China’s EV market will slow in 2023. That still leaves it ahead.
Expiring subsidies will weigh on electric-vehicle sales, but China’s strength in EVs will prove durable
China’s rip-roaring electric-vehicle industry will probably downshift a bit in 2023. But it will remain far and away the largest global market—a fact that gives it formidable advantages in the race to dominate the global EV supply chain.
Sales of new-energy vehicles in China, which include plug-in hybrids, more than doubled from a year earlier in the first 11 months in 2022 to more than 6 million units, according to the China Association of Automobile Manufacturers. Around a quarter of cars sold in the country are now EVs. That makes China the undisputed EV leader: It accounted for more than half of all EVs sold globally in 2022.
EV pioneer Tesla is doing well in China, but many domestic brands have also delivered solid performances—particularly BYD. Wuling Hongguang Mini EV, a small car that starts at around $5,000, has been a surprise winner thanks to its affordable price tag. It is made by a joint venture of General Motors, Liuzhou Wuling Motors and the state-owned SAIC Motor.
On the higher end, local upstarts such as Nio Inc. and Li Auto have rolled out new models that have outcompeted the offerings of many foreign auto makers, which were late to the EV market. Restrictions on issuing new license plates in China’s major cities have also helped boost EV sales because EVs are exempted.
SENATE PROBES MAJOR AUTOMAKERS OVER ALLEGED LINK TO UYGHUR FORCED LABOR IN CHINA
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|BYDDY||BYD CO. LTD.||58.84||+0.41||+0.70%|
EV sales slowed in recent months owing to the nation’s strict "zero-Covid" policies. Auto makers including Tesla cut prices to attract customers. But sales picked up again slightly in December after the abrupt U-turn in China’s pandemic policies.
Unfortunately, that renewed vigor may prove temporary: EV subsidies for purchasers in China will expire at the end of 2022. Many buyers likely brought forward their purchases to take advantage of the subsidies.
China’s EV subsidies helped kick-start its market, but have gradually been wound down in recent years. And while the end of the zero-Covid policies should eventually provide much-needed support to China’s economy, the near-term impact of rising Covid-19 cases could hit sentiment hard.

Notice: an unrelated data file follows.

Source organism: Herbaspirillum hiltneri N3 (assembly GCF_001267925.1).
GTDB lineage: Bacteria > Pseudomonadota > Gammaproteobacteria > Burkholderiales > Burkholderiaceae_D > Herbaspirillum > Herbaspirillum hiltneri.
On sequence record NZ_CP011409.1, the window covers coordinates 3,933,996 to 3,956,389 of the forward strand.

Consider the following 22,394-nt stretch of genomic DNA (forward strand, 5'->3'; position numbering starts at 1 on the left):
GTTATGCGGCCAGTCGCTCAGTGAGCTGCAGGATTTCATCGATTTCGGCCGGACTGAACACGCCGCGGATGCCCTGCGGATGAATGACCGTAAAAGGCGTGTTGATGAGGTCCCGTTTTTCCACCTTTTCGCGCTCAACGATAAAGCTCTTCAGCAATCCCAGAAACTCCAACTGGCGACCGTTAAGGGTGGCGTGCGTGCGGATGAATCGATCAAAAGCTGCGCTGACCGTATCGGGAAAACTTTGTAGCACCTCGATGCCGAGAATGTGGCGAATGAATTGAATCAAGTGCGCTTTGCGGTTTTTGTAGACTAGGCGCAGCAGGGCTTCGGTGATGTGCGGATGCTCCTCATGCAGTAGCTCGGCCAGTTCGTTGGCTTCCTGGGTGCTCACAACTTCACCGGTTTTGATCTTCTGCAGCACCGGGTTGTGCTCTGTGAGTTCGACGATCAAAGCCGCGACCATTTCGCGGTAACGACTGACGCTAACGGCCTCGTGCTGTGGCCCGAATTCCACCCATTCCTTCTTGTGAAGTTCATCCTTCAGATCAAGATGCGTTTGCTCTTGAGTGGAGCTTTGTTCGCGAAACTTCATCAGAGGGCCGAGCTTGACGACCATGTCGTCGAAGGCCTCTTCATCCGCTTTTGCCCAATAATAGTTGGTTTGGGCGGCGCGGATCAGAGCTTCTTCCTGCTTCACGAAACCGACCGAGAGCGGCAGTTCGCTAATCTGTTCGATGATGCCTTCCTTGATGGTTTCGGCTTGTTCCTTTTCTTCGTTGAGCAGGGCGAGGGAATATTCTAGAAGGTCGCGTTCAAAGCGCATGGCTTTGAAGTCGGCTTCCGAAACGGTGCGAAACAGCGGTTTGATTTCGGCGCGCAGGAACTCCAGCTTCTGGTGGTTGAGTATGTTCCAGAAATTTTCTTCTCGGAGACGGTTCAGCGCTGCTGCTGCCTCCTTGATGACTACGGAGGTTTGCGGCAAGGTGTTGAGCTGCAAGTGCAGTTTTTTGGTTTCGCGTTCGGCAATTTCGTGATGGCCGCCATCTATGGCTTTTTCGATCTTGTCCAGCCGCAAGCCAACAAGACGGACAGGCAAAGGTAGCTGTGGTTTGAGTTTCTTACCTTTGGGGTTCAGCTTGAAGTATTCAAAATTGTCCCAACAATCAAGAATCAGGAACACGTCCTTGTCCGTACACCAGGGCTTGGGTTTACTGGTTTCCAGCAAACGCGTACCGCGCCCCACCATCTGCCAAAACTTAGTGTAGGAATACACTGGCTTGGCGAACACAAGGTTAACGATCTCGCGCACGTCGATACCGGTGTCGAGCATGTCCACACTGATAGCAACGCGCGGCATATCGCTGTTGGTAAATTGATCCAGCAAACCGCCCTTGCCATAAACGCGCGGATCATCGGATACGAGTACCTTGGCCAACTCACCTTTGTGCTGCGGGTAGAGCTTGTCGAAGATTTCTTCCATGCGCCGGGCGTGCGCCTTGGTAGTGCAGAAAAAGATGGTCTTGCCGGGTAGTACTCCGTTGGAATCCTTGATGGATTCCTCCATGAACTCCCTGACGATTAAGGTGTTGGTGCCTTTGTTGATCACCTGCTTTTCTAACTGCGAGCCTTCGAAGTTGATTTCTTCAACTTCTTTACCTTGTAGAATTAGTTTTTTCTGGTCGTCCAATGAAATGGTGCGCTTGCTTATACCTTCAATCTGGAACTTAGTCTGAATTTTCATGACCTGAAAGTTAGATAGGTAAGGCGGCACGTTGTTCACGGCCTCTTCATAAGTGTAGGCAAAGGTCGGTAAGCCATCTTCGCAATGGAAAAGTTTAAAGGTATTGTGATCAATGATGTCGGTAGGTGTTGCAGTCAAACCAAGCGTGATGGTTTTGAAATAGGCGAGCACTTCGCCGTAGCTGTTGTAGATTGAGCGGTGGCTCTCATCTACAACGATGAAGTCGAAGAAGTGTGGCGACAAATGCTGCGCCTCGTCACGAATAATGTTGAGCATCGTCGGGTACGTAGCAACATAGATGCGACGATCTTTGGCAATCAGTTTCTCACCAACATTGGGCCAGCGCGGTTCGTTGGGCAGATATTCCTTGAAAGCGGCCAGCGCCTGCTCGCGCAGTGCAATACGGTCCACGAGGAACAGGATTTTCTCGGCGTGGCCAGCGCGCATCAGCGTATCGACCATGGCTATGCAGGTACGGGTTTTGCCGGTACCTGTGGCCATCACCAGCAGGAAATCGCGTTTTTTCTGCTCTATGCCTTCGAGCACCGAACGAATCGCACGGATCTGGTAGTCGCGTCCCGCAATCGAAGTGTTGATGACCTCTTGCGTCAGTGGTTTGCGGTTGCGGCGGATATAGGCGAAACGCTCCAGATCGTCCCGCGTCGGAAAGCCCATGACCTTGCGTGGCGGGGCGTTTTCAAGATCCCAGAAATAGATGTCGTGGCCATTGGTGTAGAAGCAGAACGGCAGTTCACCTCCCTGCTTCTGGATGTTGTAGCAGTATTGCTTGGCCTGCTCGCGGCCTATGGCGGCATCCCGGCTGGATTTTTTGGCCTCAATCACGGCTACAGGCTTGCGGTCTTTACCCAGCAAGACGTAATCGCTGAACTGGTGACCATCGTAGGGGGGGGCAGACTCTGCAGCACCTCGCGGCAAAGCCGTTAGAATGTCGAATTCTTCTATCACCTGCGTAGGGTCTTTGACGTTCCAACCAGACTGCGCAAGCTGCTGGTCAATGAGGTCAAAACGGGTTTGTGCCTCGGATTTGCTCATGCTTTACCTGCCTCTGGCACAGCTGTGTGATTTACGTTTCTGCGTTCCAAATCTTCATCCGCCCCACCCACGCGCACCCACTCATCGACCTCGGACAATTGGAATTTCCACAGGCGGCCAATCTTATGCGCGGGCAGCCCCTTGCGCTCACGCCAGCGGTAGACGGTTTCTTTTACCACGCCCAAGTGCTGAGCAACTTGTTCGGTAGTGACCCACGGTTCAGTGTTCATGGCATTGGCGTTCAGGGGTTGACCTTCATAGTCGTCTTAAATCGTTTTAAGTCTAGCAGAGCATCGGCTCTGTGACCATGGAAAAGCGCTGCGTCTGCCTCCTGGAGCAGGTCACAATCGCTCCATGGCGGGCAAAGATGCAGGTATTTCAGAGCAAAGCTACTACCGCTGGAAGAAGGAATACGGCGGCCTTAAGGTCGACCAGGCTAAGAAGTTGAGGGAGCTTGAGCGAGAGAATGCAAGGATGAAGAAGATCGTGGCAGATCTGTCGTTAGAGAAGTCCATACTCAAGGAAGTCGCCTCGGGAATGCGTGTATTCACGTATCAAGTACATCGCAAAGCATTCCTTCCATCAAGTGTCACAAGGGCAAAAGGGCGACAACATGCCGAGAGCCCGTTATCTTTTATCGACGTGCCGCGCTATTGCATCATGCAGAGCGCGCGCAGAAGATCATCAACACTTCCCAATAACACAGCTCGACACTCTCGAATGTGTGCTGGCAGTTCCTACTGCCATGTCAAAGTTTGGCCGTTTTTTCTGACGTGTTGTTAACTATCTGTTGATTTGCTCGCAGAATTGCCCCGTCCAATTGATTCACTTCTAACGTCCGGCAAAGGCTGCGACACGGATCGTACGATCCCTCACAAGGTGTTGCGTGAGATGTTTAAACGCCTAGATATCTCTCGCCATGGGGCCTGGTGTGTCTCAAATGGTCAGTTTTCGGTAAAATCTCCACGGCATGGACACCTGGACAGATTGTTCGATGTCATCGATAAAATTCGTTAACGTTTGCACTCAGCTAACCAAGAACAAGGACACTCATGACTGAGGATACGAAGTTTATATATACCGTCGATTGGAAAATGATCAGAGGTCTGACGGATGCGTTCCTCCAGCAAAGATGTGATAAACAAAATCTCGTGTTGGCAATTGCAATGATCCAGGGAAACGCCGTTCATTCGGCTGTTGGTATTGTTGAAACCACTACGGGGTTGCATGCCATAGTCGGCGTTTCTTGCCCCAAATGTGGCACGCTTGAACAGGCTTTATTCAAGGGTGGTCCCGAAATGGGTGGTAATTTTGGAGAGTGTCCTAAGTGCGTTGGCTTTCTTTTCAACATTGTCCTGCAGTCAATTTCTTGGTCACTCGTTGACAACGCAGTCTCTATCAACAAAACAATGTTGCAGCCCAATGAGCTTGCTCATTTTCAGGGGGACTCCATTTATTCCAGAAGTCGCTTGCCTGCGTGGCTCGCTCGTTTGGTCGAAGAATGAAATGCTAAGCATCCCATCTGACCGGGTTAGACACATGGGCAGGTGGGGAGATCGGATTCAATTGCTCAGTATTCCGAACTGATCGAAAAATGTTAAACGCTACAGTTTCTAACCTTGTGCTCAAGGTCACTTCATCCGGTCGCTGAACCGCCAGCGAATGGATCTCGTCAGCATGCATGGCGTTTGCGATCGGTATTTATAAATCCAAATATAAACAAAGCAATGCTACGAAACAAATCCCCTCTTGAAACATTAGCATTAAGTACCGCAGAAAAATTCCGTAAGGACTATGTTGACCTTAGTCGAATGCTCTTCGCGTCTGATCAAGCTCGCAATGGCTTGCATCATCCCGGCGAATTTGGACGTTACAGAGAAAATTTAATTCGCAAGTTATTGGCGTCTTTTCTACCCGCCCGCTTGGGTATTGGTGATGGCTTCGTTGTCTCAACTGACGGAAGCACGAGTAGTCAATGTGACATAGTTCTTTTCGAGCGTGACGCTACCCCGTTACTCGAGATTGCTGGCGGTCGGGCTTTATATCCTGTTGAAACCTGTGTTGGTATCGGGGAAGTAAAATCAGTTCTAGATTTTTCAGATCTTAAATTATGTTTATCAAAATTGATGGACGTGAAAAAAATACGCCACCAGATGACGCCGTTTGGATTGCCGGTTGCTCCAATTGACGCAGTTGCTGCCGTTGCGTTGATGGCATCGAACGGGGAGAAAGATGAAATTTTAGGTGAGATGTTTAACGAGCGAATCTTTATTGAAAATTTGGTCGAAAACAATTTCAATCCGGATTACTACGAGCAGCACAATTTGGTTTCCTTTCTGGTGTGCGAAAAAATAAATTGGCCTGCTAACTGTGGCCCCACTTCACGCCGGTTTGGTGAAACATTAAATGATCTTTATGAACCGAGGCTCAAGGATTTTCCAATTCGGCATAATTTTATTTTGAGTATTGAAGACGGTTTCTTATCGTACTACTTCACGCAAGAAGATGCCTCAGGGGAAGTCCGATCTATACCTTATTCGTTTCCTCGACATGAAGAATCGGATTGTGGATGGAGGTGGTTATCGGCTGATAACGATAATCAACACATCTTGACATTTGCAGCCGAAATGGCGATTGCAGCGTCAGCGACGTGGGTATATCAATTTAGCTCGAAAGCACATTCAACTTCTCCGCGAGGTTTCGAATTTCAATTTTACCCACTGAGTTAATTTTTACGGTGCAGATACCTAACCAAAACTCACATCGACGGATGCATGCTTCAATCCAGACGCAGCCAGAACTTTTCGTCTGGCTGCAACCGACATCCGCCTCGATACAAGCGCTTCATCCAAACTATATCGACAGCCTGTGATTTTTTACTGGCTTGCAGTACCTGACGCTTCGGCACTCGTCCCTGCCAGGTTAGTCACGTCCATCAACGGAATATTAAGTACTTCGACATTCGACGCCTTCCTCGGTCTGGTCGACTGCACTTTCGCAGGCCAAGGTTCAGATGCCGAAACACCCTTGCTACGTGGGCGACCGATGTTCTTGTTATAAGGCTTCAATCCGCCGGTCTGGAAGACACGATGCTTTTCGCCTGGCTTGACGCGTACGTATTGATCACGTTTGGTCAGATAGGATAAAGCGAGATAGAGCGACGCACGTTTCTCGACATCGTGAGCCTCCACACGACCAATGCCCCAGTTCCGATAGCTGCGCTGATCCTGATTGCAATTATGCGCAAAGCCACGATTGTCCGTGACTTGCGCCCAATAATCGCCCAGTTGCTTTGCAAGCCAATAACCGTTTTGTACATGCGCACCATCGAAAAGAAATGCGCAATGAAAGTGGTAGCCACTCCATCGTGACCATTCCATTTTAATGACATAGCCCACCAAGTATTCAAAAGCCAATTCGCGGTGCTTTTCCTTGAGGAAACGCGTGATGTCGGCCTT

Intensifying competition has also led to worries about the rapid cash burn of Chinese EV makers. Share prices have plunged in 2022, even more steeply than the broader market.
WITH NEW EVS ARRIVING, BRAND LOYALTY GOES OUT THE WINDOW
Exports, however, have been a bright spot, and one that could prove more durable. China’s new-energy vehicle exports have more than doubled year-over-year in the first 11 months of 2022, according to CAAM data collected by Wind.
That includes foreign car makers exporting made-in-China EVs to Europe and other parts of the world. Tesla has begun shipping Model 3s and Model Ys to Europe from its Shanghai factory.
BMW and Renault are also making some EV models in China for export. And Chinese brands are also making some inroads in the export market—especially because many legacy car makers seem to be struggling to make affordable EVs.
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Tesla might start to meet more demand in Europe from its Germany plant, which opened in March. But China’s early lead in the EV market gives it an advantage as the world starts to electrify its auto sector. The country dominates the supply chain for battery materials, and its vast market gives EV makers a more viable path to success.
China’s EV market will slow further in 2023. But that still, for the most part, puts it miles ahead of the competition.